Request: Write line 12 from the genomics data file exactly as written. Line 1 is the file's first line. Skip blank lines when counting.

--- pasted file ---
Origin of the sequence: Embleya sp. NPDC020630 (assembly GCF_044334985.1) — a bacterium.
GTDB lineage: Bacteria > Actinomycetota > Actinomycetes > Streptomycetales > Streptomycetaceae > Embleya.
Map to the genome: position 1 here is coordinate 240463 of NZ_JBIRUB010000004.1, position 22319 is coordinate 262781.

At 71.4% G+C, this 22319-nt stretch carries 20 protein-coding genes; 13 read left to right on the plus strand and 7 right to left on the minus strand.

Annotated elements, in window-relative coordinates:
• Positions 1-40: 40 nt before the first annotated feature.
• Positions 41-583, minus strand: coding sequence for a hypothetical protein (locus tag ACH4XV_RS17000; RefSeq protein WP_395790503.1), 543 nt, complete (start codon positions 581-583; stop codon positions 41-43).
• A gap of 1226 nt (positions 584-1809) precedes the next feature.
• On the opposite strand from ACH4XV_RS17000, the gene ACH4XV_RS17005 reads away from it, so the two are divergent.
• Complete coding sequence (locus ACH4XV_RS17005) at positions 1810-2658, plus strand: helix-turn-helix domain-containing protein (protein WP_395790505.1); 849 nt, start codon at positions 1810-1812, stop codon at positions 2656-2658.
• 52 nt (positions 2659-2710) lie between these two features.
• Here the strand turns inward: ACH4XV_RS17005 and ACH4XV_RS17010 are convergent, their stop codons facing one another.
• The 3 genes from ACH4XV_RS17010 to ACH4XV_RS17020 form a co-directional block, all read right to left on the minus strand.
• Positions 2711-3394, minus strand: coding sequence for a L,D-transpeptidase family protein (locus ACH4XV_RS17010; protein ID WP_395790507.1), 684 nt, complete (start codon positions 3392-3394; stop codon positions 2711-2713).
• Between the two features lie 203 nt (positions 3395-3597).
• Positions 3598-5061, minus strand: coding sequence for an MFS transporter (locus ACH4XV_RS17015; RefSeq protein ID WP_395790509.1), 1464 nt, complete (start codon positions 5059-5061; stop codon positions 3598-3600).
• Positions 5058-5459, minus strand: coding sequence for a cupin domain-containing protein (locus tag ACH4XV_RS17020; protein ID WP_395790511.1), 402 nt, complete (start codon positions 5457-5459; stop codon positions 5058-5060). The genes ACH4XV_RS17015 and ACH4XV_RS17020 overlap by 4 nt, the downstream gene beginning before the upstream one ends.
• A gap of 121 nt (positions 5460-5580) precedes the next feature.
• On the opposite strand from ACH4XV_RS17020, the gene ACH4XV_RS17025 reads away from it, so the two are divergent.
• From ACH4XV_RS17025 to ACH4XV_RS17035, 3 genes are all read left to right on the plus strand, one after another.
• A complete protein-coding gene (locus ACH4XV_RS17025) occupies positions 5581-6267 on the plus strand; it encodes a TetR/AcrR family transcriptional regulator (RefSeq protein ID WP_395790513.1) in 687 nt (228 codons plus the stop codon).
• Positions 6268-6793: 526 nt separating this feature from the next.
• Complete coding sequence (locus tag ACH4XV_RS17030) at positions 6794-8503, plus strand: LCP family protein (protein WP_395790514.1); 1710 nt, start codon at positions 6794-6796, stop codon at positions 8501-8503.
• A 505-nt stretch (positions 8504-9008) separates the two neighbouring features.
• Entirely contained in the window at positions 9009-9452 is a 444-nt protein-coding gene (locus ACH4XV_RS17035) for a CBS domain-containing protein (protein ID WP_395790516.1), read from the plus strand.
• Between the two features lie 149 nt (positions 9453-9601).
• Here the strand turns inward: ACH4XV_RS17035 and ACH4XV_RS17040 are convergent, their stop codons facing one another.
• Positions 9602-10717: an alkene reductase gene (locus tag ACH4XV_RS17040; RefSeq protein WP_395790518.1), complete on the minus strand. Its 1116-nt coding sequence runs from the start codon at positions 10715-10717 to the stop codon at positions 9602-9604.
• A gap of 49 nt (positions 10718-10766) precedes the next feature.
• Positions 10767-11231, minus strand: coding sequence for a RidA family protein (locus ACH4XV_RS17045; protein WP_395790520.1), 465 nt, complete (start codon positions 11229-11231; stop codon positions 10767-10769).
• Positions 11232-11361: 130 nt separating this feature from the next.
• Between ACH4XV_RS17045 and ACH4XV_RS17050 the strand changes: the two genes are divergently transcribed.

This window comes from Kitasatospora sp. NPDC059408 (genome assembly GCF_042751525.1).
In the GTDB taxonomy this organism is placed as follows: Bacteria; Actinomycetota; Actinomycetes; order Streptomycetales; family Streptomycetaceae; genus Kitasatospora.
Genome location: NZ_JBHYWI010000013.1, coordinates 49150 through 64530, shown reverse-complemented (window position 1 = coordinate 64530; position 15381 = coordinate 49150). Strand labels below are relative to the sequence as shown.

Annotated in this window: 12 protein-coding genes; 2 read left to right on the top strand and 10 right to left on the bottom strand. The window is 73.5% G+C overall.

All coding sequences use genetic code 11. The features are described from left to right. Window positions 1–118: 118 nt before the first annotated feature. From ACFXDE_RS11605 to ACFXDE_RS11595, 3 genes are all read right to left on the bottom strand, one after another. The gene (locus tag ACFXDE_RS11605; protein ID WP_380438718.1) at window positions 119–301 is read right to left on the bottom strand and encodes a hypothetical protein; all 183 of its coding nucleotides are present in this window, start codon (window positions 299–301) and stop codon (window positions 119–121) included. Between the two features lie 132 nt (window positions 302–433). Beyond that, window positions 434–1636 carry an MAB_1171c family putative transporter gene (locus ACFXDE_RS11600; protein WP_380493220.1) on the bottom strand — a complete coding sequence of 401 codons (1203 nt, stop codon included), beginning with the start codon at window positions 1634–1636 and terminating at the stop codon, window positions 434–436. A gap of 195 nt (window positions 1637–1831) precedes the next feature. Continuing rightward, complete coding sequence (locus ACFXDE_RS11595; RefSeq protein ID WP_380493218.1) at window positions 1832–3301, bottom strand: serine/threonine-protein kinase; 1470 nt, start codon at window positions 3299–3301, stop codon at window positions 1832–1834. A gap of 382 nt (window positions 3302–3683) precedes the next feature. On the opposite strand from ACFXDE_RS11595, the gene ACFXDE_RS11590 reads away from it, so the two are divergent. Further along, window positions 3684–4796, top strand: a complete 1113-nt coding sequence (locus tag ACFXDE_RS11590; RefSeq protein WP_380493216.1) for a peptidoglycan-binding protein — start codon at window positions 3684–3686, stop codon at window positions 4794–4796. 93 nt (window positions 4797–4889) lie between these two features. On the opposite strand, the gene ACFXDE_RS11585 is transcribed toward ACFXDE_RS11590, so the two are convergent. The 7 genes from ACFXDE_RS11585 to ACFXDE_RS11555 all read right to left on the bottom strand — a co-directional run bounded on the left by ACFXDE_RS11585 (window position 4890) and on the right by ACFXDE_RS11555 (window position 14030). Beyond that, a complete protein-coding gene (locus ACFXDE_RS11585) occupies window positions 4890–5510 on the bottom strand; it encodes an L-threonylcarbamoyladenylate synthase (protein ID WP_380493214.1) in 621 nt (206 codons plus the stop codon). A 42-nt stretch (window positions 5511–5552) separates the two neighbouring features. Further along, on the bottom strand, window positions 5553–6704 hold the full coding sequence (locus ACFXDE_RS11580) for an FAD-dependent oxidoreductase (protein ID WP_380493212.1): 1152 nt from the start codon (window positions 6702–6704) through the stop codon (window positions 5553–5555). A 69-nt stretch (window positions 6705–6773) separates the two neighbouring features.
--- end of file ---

• Here the strand turns inward: ACH4XV_RS17005 and ACH4XV_RS17010 are convergent, their stop codons facing one another.